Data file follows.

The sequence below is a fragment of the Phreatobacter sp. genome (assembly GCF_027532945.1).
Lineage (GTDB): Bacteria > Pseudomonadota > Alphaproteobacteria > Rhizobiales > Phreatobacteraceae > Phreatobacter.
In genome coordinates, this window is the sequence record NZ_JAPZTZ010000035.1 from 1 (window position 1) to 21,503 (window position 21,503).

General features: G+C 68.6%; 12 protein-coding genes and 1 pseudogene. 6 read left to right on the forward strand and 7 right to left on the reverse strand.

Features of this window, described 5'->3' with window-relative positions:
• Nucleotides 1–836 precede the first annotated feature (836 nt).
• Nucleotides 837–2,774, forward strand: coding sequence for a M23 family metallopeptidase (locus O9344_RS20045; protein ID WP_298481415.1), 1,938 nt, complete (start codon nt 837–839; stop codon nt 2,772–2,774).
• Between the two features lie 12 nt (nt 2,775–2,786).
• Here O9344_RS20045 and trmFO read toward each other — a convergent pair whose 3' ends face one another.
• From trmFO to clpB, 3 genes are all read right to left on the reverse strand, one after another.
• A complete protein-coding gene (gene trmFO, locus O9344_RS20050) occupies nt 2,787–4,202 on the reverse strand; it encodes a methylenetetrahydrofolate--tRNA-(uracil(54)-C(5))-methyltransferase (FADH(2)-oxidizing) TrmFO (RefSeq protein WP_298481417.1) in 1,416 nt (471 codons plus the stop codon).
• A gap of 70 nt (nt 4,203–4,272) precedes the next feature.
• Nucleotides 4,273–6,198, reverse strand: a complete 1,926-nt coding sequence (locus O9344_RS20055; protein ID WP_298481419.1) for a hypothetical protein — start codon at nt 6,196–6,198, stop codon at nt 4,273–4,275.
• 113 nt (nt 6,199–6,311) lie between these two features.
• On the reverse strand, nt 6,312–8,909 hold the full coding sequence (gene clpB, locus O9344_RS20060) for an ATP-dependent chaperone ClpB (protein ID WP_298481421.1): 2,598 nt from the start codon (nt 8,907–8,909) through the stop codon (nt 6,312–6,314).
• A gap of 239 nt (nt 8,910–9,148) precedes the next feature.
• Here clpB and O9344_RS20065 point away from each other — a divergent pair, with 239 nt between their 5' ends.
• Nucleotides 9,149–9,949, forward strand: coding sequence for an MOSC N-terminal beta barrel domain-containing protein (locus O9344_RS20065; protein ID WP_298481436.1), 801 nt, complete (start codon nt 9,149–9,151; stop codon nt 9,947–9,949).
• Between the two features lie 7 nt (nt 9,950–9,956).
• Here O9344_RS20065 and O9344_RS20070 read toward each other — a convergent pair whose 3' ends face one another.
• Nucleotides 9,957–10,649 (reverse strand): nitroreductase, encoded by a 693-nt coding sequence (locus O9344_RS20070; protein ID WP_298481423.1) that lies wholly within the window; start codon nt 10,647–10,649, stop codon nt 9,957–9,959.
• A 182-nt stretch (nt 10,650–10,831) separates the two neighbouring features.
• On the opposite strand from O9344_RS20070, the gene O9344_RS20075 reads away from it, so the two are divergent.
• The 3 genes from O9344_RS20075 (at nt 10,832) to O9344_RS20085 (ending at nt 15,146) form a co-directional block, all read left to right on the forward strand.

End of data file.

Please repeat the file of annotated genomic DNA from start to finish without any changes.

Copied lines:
The sequence below is a fragment of the Phreatobacter sp. genome (assembly GCF_027532945.1).
Lineage (GTDB): Bacteria > Pseudomonadota > Alphaproteobacteria > Rhizobiales > Phreatobacteraceae > Phreatobacter.
In genome coordinates, this window is the sequence record NZ_JAPZTZ010000035.1 from 1 (window position 1) to 21,503 (window position 21,503).

General features: G+C 68.6%; 12 protein-coding genes and 1 pseudogene. 6 read left to right on the forward strand and 7 right to left on the reverse strand.

Features of this window, described 5'->3' with window-relative positions:
• Nucleotides 1–836 precede the first annotated feature (836 nt).
• Nucleotides 837–2,774, forward strand: coding sequence for a M23 family metallopeptidase (locus O9344_RS20045; protein ID WP_298481415.1), 1,938 nt, complete (start codon nt 837–839; stop codon nt 2,772–2,774).
• Between the two features lie 12 nt (nt 2,775–2,786).
• Here O9344_RS20045 and trmFO read toward each other — a convergent pair whose 3' ends face one another.
• From trmFO to clpB, 3 genes are all read right to left on the reverse strand, one after another.
• A complete protein-coding gene (gene trmFO, locus O9344_RS20050) occupies nt 2,787–4,202 on the reverse strand; it encodes a methylenetetrahydrofolate--tRNA-(uracil(54)-C(5))-methyltransferase (FADH(2)-oxidizing) TrmFO (RefSeq protein WP_298481417.1) in 1,416 nt (471 codons plus the stop codon).
• A gap of 70 nt (nt 4,203–4,272) precedes the next feature.
• Nucleotides 4,273–6,198, reverse strand: a complete 1,926-nt coding sequence (locus O9344_RS20055; protein ID WP_298481419.1) for a hypothetical protein — start codon at nt 6,196–6,198, stop codon at nt 4,273–4,275.
• 113 nt (nt 6,199–6,311) lie between these two features.
• On the reverse strand, nt 6,312–8,909 hold the full coding sequence (gene clpB, locus O9344_RS20060) for an ATP-dependent chaperone ClpB (protein ID WP_298481421.1): 2,598 nt from the start codon (nt 8,907–8,909) through the stop codon (nt 6,312–6,314).
• A gap of 239 nt (nt 8,910–9,148) precedes the next feature.
• Here clpB and O9344_RS20065 point away from each other — a divergent pair, with 239 nt between their 5' ends.
• Nucleotides 9,149–9,949, forward strand: coding sequence for an MOSC N-terminal beta barrel domain-containing protein (locus O9344_RS20065; protein ID WP_298481436.1), 801 nt, complete (start codon nt 9,149–9,151; stop codon nt 9,947–9,949).
• Between the two features lie 7 nt (nt 9,950–9,956).
• Here O9344_RS20065 and O9344_RS20070 read toward each other — a convergent pair whose 3' ends face one another.
• Nucleotides 9,957–10,649 (reverse strand): nitroreductase, encoded by a 693-nt coding sequence (locus O9344_RS20070; protein ID WP_298481423.1) that lies wholly within the window; start codon nt 10,647–10,649, stop codon nt 9,957–9,959.
• A 182-nt stretch (nt 10,650–10,831) separates the two neighbouring features.
• On the opposite strand from O9344_RS20070, the gene O9344_RS20075 reads away from it, so the two are divergent.
• The 3 genes from O9344_RS20075 (at nt 10,832) to O9344_RS20085 (ending at nt 15,146) form a co-directional block, all read left to right on the forward strand.